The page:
Home heartwarming Horse Therapy Center Aims For Indoor Arena To Help Others Year-Round & Honor Late Son

Horse Therapy Center Aims For Indoor Arena To Help Others Year-Round & Honor Late Son

by Modi Ramos
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Hippotherapy has the ability to touch the lives of those who are willing to try it. Horses have the unique gift to be able to understand us without words, and their therapeutic capabilities are often overlooked. But Kelly Peterson, Founder and Executive Director of Acorn Hill EAAT in Motley, Minnesota knows just how powerfully therapeutic horses can be for those in need. It’s why she’s dedicating her life to helping others heal and grow through horses.

In February of this year, Kelly was given the worst news that any parent could ever receive. Her son, Paul, was killed in a snow mobile accident at the tender age of 18. When Kelly was that same age, she too experienced a life-changing accident when she was hit by a drunk driver and nearly killed. Kelly has put the immense pain and tragedy she’s experienced into something positive, and envisions a year-round facility where she can help those with special needs both young and old. The Paul Peterson Arena, in honor of her late son who was taken from this earth far too soon, will be a place where she can offer indoor riding year-round for those in need. Minnesota’s winters are long and harsh, so her therapy sessions outdoors can only last so long each year. Sometimes winters can last an upwards of six months, and that’s far too long for those to not receive therapy in Kelly’s book. She has work to do when it comes to helping others, and an indoor therapy center for Acorn Hill can change that.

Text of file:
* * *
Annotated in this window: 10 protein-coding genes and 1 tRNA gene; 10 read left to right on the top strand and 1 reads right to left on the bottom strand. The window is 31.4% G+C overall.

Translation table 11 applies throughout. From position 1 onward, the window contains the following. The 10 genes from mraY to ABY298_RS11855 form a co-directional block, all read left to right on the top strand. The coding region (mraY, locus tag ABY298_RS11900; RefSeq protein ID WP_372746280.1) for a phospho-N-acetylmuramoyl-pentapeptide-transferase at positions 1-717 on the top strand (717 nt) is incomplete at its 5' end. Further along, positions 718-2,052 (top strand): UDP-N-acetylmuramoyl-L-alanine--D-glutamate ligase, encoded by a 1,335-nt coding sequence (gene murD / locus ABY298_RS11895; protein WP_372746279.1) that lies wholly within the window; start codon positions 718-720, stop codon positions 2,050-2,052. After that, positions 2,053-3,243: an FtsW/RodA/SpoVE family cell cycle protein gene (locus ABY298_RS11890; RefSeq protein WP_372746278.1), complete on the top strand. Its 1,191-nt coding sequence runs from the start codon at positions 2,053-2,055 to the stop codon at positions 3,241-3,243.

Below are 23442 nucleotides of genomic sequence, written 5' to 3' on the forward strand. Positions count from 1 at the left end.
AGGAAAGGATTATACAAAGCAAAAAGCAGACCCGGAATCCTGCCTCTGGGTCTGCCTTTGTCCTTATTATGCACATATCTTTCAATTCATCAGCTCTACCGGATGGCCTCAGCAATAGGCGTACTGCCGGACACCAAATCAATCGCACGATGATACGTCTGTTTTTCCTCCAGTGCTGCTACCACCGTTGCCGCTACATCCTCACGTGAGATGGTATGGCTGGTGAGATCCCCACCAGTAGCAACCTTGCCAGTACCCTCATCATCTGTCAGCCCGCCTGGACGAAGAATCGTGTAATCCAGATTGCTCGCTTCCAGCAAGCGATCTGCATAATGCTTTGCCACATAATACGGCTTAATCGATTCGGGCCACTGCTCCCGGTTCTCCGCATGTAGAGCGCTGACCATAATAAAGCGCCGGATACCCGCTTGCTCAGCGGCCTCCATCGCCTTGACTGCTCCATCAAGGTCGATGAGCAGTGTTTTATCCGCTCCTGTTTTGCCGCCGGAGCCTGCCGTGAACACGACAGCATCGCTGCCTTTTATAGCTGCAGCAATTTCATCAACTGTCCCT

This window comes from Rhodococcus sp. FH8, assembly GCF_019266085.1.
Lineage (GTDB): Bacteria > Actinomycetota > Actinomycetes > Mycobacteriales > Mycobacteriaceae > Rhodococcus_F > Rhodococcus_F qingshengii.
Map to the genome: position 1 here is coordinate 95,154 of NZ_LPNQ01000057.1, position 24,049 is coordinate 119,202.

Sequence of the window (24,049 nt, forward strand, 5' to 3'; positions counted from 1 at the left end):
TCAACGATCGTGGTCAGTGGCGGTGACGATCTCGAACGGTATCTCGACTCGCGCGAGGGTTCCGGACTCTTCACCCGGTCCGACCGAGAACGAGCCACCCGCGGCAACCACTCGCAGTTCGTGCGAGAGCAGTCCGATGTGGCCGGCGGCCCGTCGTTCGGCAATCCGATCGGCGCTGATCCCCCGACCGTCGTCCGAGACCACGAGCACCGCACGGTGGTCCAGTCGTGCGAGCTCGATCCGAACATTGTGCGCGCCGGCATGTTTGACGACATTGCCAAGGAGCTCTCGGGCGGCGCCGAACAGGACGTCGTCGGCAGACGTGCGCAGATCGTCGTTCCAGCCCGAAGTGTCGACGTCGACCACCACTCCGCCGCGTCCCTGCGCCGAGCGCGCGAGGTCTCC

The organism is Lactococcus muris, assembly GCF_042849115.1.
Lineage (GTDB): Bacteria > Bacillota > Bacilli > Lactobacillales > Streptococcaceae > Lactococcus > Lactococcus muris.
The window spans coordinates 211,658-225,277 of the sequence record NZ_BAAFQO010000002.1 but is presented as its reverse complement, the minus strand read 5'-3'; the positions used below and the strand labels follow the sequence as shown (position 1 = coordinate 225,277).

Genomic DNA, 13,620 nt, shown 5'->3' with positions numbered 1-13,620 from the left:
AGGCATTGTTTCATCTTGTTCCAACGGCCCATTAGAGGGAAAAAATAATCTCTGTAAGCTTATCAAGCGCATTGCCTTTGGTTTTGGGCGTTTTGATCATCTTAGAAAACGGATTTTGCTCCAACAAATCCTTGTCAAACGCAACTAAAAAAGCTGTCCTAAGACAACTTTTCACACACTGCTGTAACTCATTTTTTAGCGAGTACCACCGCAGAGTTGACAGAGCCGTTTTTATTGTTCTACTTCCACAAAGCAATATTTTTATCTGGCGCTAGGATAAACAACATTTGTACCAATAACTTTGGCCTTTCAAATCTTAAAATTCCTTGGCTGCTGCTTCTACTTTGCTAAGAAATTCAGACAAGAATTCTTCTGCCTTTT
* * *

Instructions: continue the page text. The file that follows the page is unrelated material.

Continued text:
I learned of Kelly’s story and reached out hoping that I could connect with her and share her story with you all. Keep reading to learn more about her mission, and ways you can help her to honor her late son and help others in need, too.

1. What does hippotherapy mean to you?

Hippotherapy means everything to me, because of its unique, life-changing capacity thanks to the connection between people, horses, and how they can physically improve us with their warmth and rocking gait. Hippotherapy strengthens the rider’s core muscles, which in turn builds balance, strength, coordination, social skills, confidence, happiness and an overall sense of well being. I have watched a child with Cerebral Palsy begin to sit tall on his own as his core muscles strengthened. While on the pony he began to make purposeful speech sounds (“Buh” for bubbles) and control his saliva. His gait became smoother after dismount and he began talking at four years of age. Another rider, diagnosed with a genetic syndrome, was given a long list of “can’t do and never will.” Imagine our surprised delight as she also began to sit up tall, hold eye contact, smile, take toys out of the mailbox, make choices, enjoy time on her tummy as her little legs fluttered.

According to the definition below, where “equine movement is used as a therapy tool. . .” while scientifically true and correct, there is so much more. In a word? I say Hippotherapy is magic. What Is Hippotherapy? The term hippotherapy refers to how occupational therapy, physical therapy and speech-language pathology professionals use evidence-based practice and clinical reasoning in the purposeful manipulation of equine movement as a therapy tool to engage sensory, neuromotor and cognitive systems to promote functional outcomes. Best practice dictates that occupational therapy, physical therapy and speech/language pathology professionals integrate hippotherapy into the patient’s plan of care, along with other therapy tools and/or strategies. (For more info, click here.)

2. How many therapy horses do you have total?